Daniel Schniepp


Creating simple solutions is one of the most underrated design principles in software design. Complicated problems seem to make it even more reasonable to create not only complex but complicated solutions. Building simple solutions is much more challenging than expected.

While looking into Python, I came across The Zen of Python and the first two lines stuck with me.

Simple is better than complex.
Complex is better than complicated.

For me, simple software is boring to read. Everything is predictable, obvious, and clear. There are no surprises and no magic between the lines. And most importantly, simple software is easy to modify.

Although identifying simple software is pretty straightforward, why is writing it so hard to achieve? And which steps can we take to make simple and boring software?

Understanding the problem

The best products solve a particular problem in the most elegant way. The key to simple solutions is to understand the root cause of the problem. Dig deep to understand why and for whom you are building the software, try to become an expert in the problem domain before writing a single line of code, and remember that the obvious might not be the best way to solve the problem. Your job is not to write code. Your job is to find a simple solution for a tricky problem. The most elegant solution is to solve a problem by writing no code at all.

Finding the right abstractions

Start with the user in mind, get an idea of how they will use the solution, and identify the core functionality. Determine critical pieces early in the design process and investigate possible solutions. Avoid getting distracted by wishful thinking and gut feelings. Build your solution step by step, and don't let sloppiness introduce leaky abstractions and coupling of independent parts. On the other hand, avoid overengineering by introducing sophisticated architecture patterns which do not bring any value. Focus on decent design for the small pieces is an excellent foundation for a great design in the big picture. Therefore, take an evolutionary approach and enhance the architecture as you go. A common principle of extreme programming is YAGNI (You Aren't Gonna Need I), which helps you focus on the important things. A smart abstraction and architecture of today is an investment for the future.

Choosing the right tools

Aim for boring languages, frameworks, libraries, and existing software with a proven track record. Building on existing technology with a vibrant community makes potential bugs googleable and Stackoverflowable. Developing your software with inclusivity in mind, in the sense that you include frameworks and languages with large and supportive communities, is a non-functional that is oftentimes skipped. If you need to create libraries and frameworks, be thorough when making your API design, documentation, and SDKs. Your colleagues will be thankful, and you will be happier as you avoid drowning in support requests. As your solution is growing, it might come the time to replace existing technologies. Changing along the way is fine, but avoid premature optimization.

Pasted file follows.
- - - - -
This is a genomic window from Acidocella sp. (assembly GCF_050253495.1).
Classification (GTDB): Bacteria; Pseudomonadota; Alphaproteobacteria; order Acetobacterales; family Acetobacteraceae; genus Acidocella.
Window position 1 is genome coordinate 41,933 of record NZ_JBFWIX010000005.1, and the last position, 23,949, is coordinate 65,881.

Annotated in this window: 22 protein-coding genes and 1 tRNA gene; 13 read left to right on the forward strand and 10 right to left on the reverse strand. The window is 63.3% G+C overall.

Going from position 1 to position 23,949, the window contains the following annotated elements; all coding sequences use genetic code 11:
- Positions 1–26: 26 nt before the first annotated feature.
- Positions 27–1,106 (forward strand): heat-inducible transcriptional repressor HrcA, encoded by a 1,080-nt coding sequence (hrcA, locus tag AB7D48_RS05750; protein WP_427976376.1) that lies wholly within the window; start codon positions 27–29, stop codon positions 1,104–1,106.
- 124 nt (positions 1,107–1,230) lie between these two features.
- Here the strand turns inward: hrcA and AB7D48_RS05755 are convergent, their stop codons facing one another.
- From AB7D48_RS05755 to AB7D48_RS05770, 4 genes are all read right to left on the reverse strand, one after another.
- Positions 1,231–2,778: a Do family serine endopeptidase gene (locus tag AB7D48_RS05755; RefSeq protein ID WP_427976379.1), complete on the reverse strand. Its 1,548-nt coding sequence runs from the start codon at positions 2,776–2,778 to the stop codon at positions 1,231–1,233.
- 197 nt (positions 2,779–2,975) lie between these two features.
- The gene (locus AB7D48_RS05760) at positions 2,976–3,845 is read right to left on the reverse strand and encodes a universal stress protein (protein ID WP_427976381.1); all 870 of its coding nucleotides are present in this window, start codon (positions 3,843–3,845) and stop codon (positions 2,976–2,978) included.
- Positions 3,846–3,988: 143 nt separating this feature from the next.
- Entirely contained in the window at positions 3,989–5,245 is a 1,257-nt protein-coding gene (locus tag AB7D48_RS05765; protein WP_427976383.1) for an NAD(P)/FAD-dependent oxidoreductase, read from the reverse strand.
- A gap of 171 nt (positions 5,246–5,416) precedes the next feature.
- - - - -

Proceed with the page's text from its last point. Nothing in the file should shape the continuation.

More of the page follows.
Talking about the solution

Even the best engineers working in isolation come up with bad ideas. Gather feedback before you start coding. Listen to what your peers and customers think of your solution. It almost always gives you new insights, even if you don't incorporate them into your solution. A good approach is to write down the future API specification, customer-facing FAQ, or documentation for your product. These are approaches taken by Amazon, Stripe, and other companies. It is easy to share and gives potential customers a better idea of using the potential solution. If people have a hard time understanding your approach, it's a strong indicator to rethink the solution. It's not that the people are dumb; it is more likely that your solution has flaws.

Being strict

Don't try to please people - the biggest issue with software is that you make nearly everything. It is not automatically a good solution because it is technically possible. Every decision comes with a trade-off. Build features that benefit the majority of your customers. Keep in mind to build what people need and not what people want. Be strict and challenge the requirements before you start building. Keep building solutions that solve the problems of today and tomorrow but not the ones which might appear next year.

Keeping focus

To build simple solutions, keep the focus on the relevant pieces. Deprecate unused features and the related code.

Now we have a rough idea of how to approach problems and build simple solutions. But when should you start building complex solutions?

At no time, always aim for simple solutions as complexity will automatically come when the product becomes bigger; it is unavoidable. Building simple solutions is challenging, but it is worth it because simple will always outperform complex and complicated on in the long run.

Thanks to draft reader Brian

software engineering